for example to remove duplication, which will set the upper triangle of values to NA
.
cov_df %>%
shave()
## # A tibble: 3 x 4
## term mpg cyl disp
## <chr> <dbl> <dbl> <dbl>
## 1 mpg NA NA NA
## 2 cyl 9.17 NA NA
## 3 disp 633. 200. NA
Similarly, we can still use stretch()
to get the resulting data frame into a longer format:
cov_df %>%
stretch()
## # A tibble: 9 x 3
## x y r
## <chr> <chr> <dbl>
## 1 mpg mpg NA
## 2 mpg cyl 9.17
## 3 mpg disp 633.
## 4 cyl mpg 9.17
## 5 cyl cyl NA
## 6 cyl disp 200.
## 7 disp mpg 633.
## 8 disp cyl 200.
## 9 disp disp NA
The first part of the name (“colpair_") comes from the fact that we are comparing pairs of columns. The second part of the name ("_map”) is designed to evoke the same ideas as in purrr’s family of map_*
functions. These iterate over a set of elements and apply a function to each of them. In this case, colpair_map()
is iterating over each possible pair of columns and applying a function to each pairing.
As such, any function passed to colpair_map()
must accept a vector for both its first and second arguments. To illustrate, let’s say we wanted to run a series ttests to see which of our variables are significantly related to one another. We can write a function to do so as follows:
calc_ttest_p_value < function(vec_a, vec_b){
t.test(vec_a, vec_b)$p.value
}
The function returns the ttest’s pvalue. The two arguments to the function are the two vectors being compared. Let’s first run the function on each pair of columns individually.
calc_ttest_p_value(mini_mtcars[, "mpg"], mini_mtcars[, "cyl"])
## [1] 9.507708e15
calc_ttest_p_value(mini_mtcars[, "mpg"], mini_mtcars[, "disp"])
## [1] 7.978234e11
calc_ttest_p_value(mini_mtcars[, "cyl"], mini_mtcars[, "disp"])
## [1] 1.774454e11
As you can see, this is tedious and involves a lot of repeated code. But colpair_map()
lets us do this for all column pairings at once and the output makes the results easy to read.
colpair_map(mini_mtcars, calc_ttest_p_value)
## # A tibble: 3 x 4
## term mpg cyl disp
## <chr> <dbl> <dbl> <dbl>
## 1 mpg NA 9.51e15 7.98e11
## 2 cyl 9.51e15 NA 1.77e11
## 3 disp 7.98e11 1.77e11 NA
Having the ability to use arbitrary functions like this opens up intriguing possibilities for analyzing data. One limitation of using only correlations is they will only work for continuous variables. With colpair_map()
, we have a way of comparing categorical columns with one another. Let’s try this with a few categorical columns from dplyr’s dataset of Star Wars characters.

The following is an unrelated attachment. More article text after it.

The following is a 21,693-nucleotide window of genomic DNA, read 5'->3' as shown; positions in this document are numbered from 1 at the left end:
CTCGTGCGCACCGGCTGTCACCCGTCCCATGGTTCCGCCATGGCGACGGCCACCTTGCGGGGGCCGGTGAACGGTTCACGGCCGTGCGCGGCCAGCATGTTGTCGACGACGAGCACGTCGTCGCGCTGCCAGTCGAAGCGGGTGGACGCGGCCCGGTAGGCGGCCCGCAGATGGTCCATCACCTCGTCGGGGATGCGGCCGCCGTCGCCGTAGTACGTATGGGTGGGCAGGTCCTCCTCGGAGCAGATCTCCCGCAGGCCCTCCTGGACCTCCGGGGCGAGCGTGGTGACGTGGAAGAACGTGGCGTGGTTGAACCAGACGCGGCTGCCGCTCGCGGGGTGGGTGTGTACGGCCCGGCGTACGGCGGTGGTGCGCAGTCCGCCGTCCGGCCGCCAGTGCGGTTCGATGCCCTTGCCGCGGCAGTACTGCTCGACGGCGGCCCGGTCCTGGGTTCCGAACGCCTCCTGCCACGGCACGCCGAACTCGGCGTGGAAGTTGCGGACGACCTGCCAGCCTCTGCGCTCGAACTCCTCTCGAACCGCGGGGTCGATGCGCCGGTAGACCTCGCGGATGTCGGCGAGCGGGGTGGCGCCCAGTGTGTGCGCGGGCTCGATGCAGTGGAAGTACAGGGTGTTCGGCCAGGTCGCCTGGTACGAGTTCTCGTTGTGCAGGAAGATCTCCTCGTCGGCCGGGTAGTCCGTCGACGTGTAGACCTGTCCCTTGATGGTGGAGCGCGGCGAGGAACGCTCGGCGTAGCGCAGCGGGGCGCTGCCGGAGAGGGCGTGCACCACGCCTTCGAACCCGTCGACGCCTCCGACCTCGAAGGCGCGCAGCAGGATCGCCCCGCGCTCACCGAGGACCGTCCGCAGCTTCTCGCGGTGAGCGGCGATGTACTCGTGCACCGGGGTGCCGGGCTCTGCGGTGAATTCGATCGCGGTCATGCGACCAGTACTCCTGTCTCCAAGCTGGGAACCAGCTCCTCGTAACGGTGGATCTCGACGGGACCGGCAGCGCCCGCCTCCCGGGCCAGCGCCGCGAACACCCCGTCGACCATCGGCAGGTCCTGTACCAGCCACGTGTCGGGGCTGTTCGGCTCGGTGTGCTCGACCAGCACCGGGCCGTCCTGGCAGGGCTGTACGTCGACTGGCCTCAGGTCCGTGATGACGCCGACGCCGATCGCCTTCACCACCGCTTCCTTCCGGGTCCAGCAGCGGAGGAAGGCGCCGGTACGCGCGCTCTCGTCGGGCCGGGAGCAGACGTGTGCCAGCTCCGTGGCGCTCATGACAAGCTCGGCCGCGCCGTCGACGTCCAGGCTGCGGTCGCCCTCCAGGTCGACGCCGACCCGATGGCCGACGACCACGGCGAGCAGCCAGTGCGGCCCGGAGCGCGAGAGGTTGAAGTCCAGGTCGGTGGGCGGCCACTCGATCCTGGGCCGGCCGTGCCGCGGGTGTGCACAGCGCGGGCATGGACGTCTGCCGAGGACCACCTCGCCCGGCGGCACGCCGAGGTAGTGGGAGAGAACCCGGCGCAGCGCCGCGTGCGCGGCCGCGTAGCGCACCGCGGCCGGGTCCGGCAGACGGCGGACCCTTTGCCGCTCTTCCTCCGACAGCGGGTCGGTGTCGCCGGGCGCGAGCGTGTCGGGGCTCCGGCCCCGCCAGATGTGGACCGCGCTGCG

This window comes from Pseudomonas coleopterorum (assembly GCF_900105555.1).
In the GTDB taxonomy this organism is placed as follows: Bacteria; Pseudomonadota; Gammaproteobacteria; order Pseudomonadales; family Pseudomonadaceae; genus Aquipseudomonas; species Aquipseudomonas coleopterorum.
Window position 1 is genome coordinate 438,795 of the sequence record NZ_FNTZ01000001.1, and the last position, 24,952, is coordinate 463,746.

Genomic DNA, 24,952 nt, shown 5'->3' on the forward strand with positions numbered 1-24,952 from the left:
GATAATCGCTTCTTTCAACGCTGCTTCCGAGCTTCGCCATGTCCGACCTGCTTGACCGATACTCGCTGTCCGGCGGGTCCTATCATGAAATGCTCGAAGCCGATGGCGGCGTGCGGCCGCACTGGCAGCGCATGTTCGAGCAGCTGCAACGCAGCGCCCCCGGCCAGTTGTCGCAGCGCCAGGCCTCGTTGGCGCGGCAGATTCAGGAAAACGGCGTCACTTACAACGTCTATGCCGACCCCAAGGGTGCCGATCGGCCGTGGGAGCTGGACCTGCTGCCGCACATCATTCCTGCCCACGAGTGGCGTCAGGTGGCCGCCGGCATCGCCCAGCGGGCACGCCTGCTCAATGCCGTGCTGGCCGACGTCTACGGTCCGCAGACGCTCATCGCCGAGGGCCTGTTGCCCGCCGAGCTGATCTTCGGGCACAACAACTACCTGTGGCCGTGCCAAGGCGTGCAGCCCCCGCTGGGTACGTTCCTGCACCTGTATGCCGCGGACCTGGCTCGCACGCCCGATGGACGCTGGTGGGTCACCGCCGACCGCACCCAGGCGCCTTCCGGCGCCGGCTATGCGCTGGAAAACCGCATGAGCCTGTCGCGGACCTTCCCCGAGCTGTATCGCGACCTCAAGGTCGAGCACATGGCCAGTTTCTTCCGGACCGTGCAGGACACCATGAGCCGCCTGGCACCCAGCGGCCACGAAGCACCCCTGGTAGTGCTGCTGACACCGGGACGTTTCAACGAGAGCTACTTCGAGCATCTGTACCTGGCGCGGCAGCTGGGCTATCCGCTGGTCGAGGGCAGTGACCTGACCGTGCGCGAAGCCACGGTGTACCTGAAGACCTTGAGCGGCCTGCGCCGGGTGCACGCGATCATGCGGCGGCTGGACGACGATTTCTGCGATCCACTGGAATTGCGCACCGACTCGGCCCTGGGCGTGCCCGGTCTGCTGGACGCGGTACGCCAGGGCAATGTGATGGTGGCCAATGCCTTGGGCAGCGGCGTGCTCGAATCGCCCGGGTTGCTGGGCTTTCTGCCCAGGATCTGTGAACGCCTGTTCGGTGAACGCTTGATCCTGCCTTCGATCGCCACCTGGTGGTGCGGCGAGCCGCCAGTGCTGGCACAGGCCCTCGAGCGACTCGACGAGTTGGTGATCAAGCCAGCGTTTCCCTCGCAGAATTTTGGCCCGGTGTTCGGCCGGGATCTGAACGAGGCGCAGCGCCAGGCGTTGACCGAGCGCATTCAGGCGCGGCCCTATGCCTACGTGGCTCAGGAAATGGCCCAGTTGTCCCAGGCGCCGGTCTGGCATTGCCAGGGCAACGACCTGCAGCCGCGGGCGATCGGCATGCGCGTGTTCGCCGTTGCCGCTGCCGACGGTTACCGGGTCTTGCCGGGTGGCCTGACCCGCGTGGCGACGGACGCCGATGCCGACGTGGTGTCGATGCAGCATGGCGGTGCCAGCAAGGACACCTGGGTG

mini_star_wars < starwars %>% select(hair_color, eye_color, skin_color)
head(mini_star_wars)
## # A tibble: 6 x 3
## hair_color eye_color skin_color
## <chr> <chr> <chr>
## 1 blond blue fair
## 2 <NA> yellow gold
## 3 <NA> red white, blue
## 4 none yellow white
## 5 brown brown light
## 6 brown, grey blue light
There are a few different ways of finding the strength of the relationship between two categorical variables. One useful measure is called Cramer’s V, which takes on values between 0 and 1 depending on how closely associated the variables are. The rcompanion package provides an implementation of Cramer’s V which we can make use of.
library(rcompanion)
colpair_map(mini_star_wars, cramerV)
## # A tibble: 3 x 4
## term hair_color eye_color skin_color
## <chr> <dbl> <dbl> <dbl>
## 1 hair_color NA 0.449 0.510
## 2 eye_color 0.449 NA 0.691
## 3 skin_color 0.510 0.691 NA
colpair_map()
will allow you pass additional arguments to the called function via the dots (...
). For example, the cramerV()
function will allow you to specify the number of decimal places to round the results using digits
. Let’s instead pass in this option via the dots:
colpair_map(mini_star_wars, cramerV, digits = 1)
## # A tibble: 3 x 4
## term hair_color eye_color skin_color
## <chr> <dbl> <dbl> <dbl>
## 1 hair_color NA 0.4 0.5
## 2 eye_color 0.4 NA 0.7
## 3 skin_color 0.5 0.7 NA
We are excited to see the different ways colpair_map()
gets used by the R community. We are hopeful that it will open up new and exciting ways of conducting data analysis.
Acknowledgements
We’d like to thank everyone who contributed to the package or filed an issue since the last release: @Aariq, @antoinesachet, @bjornerstedt, @jameslairdsmith, @jamesMo84, @juliangkr, @juliasilge, @mattwarkentin, @mwilson19, @norhther, @thisisdaryn, and @topepo.